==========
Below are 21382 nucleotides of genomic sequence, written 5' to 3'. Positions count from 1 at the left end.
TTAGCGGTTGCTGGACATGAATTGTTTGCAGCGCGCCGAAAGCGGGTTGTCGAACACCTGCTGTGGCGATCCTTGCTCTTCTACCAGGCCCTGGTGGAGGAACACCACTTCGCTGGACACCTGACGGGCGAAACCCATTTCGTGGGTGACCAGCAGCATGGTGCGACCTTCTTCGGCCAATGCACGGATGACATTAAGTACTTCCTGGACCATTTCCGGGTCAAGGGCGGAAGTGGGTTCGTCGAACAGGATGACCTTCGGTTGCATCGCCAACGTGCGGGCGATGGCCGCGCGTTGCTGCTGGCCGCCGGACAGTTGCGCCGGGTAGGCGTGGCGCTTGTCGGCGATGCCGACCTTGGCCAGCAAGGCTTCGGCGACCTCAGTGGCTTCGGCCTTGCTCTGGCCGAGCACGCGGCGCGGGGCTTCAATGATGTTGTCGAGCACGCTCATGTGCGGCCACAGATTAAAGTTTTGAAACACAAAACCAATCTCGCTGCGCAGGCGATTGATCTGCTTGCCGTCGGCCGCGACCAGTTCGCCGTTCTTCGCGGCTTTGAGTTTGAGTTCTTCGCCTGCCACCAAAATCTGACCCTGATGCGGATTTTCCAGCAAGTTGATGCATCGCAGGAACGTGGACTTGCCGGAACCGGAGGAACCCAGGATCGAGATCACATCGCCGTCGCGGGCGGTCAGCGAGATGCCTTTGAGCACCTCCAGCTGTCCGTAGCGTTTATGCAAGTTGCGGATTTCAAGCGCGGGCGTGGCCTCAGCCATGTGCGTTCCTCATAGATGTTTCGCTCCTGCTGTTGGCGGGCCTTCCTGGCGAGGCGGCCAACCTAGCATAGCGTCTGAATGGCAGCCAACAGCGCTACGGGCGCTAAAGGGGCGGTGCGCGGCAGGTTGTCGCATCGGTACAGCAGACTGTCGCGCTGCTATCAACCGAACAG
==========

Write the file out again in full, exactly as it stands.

Below are 21382 nucleotides of genomic sequence, written 5' to 3'. Positions count from 1 at the left end.
TTAGCGGTTGCTGGACATGAATTGTTTGCAGCGCGCCGAAAGCGGGTTGTCGAACACCTGCTGTGGCGATCCTTGCTCTTCTACCAGGCCCTGGTGGAGGAACACCACTTCGCTGGACACCTGACGGGCGAAACCCATTTCGTGGGTGACCAGCAGCATGGTGCGACCTTCTTCGGCCAATGCACGGATGACATTAAGTACTTCCTGGACCATTTCCGGGTCAAGGGCGGAAGTGGGTTCGTCGAACAGGATGACCTTCGGTTGCATCGCCAACGTGCGGGCGATGGCCGCGCGTTGCTGCTGGCCGCCGGACAGTTGCGCCGGGTAGGCGTGGCGCTTGTCGGCGATGCCGACCTTGGCCAGCAAGGCTTCGGCGACCTCAGTGGCTTCGGCCTTGCTCTGGCCGAGCACGCGGCGCGGGGCTTCAATGATGTTGTCGAGCACGCTCATGTGCGGCCACAGATTAAAGTTTTGAAACACAAAACCAATCTCGCTGCGCAGGCGATTGATCTGCTTGCCGTCGGCCGCGACCAGTTCGCCGTTCTTCGCGGCTTTGAGTTTGAGTTCTTCGCCTGCCACCAAAATCTGACCCTGATGCGGATTTTCCAGCAAGTTGATGCATCGCAGGAACGTGGACTTGCCGGAACCGGAGGAACCCAGGATCGAGATCACATCGCCGTCGCGGGCGGTCAGCGAGATGCCTTTGAGCACCTCCAGCTGTCCGTAGCGTTTATGCAAGTTGCGGATTTCAAGCGCGGGCGTGGCCTCAGCCATGTGCGTTCCTCATAGATGTTTCGCTCCTGCTGTTGGCGGGCCTTCCTGGCGAGGCGGCCAACCTAGCATAGCGTCTGAATGGCAGCCAACAGCGCTACGGGCGCTAAAGGGGCGGTGCGCGGCAGGTTGTCGCATCGGTACAGCAGACTGTCGCGCTGCTATCAACCGAACAG